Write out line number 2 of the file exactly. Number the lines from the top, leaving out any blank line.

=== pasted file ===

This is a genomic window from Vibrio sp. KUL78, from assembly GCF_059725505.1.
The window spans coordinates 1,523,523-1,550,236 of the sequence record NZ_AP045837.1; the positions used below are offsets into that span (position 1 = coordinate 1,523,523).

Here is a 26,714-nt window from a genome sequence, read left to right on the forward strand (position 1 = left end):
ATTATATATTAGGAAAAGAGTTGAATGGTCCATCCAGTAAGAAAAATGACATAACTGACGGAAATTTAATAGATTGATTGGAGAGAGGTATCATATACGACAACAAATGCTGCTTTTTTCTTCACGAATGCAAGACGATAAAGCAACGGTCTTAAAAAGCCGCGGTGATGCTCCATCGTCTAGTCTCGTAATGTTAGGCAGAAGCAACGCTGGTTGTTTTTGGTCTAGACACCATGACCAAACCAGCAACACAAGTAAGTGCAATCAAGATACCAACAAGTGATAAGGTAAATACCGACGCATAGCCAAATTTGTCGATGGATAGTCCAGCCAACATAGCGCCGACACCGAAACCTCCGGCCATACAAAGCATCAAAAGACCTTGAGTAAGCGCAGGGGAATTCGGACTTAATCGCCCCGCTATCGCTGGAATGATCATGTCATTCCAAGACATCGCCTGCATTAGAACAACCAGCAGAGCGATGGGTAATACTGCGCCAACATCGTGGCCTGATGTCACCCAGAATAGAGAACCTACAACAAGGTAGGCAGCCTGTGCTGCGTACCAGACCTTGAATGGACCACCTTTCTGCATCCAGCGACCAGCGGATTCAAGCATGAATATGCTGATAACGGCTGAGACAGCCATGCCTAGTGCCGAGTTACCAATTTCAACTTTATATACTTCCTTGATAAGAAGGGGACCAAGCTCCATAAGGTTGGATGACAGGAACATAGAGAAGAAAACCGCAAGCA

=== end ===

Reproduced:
The window spans coordinates 1,523,523-1,550,236 of the sequence record NZ_AP045837.1; the positions used below are offsets into that span (position 1 = coordinate 1,523,523).